Image by Enrique Meseguer from Pixabay

THE FIRST TIME I SAW A GHOST

As a child, I saw a ghost without knowing it
was the past come present, martyred footsteps drawn
into the earth. My verbs staggered to make tense
out of the anachronism, but a spit-ful prayer escaped
instead
as bad breath and decay. Even now, some visions
make my hands tremble, attempting another séance
with a God still perfecting his acts. In the occasion
of a biased inquisition, all my fears are hung to dangle
at the edge
of incomplete sentences, like ellipses. The earth shifts
away from her sockets, searching for a moon that surrenders
before it becomes an imago. By dawn, there’s no room
for two. The sky shrinks & I wonder if treasures make it
to the afterlife too.





BLUE GHOST

My memory of you lies somewhere between valley & hill,
jaded joules, weary of the tyranny of perpetual ascent.
Drowning is easier when messiah lies at rock bottom
of a glass, delaying the rapture of recollection; words
too fond of waiting in ink never really materialize as URLs.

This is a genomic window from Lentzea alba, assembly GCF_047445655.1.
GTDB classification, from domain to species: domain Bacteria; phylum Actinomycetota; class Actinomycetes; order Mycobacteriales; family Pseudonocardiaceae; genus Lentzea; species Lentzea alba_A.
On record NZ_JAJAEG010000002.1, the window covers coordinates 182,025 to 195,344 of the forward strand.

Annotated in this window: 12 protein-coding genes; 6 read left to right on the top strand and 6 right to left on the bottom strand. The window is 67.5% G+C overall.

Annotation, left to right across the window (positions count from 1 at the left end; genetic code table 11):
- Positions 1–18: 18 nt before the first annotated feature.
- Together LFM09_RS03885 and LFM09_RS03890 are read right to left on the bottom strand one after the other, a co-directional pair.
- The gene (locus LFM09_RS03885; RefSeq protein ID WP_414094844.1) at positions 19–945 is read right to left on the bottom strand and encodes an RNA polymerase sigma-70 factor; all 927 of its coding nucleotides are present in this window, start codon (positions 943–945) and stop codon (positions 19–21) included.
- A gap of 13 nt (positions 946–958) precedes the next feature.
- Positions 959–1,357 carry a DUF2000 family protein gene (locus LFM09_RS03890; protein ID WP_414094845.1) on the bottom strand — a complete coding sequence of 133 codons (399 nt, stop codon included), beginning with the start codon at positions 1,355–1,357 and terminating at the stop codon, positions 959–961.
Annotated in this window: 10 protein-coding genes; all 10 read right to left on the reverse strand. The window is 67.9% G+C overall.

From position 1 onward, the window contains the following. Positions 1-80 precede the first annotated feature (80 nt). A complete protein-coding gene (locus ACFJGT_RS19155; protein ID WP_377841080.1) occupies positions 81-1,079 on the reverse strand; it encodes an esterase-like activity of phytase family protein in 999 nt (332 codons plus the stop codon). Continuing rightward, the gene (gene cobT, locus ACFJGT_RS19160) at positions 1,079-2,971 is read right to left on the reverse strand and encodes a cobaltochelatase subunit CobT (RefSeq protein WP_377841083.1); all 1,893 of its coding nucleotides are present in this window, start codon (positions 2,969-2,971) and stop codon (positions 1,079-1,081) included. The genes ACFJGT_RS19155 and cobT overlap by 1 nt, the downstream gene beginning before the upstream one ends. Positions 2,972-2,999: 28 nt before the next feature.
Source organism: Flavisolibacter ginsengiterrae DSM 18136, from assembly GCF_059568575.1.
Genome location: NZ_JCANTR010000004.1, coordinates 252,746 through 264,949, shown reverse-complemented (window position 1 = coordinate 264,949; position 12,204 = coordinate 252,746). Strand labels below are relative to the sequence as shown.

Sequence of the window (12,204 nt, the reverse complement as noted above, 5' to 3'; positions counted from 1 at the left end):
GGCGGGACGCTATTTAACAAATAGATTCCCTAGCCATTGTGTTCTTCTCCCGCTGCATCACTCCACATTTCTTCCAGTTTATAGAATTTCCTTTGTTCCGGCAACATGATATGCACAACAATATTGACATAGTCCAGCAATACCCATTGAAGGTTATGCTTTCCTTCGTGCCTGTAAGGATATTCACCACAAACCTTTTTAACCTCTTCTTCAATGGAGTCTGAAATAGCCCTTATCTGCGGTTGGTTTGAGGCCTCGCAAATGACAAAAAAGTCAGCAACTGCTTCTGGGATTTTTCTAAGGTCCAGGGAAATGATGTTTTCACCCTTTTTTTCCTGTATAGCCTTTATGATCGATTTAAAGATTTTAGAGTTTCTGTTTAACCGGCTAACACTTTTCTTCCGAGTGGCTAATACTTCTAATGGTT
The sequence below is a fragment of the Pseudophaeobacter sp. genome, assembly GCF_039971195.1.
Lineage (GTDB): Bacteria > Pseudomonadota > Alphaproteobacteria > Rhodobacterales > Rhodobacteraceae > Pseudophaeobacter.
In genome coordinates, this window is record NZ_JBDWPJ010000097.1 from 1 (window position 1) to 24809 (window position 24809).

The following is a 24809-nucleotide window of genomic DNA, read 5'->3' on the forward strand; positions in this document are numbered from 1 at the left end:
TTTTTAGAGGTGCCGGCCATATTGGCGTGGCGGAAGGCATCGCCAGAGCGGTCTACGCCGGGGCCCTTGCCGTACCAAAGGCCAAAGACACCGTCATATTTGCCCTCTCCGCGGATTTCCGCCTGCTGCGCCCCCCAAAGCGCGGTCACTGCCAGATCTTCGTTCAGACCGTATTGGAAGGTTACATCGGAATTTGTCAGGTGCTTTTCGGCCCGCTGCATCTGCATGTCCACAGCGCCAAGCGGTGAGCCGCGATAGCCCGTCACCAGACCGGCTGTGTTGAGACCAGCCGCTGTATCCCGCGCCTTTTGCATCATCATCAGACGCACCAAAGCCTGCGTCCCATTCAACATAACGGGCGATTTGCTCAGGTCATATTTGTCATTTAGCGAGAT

They escape into the mist, somewhere between clouds
and dust, beyond the firm grip of remembrance; history
knocks but no one answers the call to prayer at dusk.





Xaron Ire is a non-binary writer, currently schooling at the University of Ibadan, Nigeria. They and their works have been featured in Brittle Paper, Rust + Moth, The Mark Literary Review, and Nigeria’s first LGBT+ magazine — A Nasty Boy. They write from Ibadan.

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1 COMMENT

  1. Beautiful! “BLUE GHOST” strikes me as a lamentation of fated forgettableness, an pessimistic plea to your hands make your mark by saying the words you wish.”

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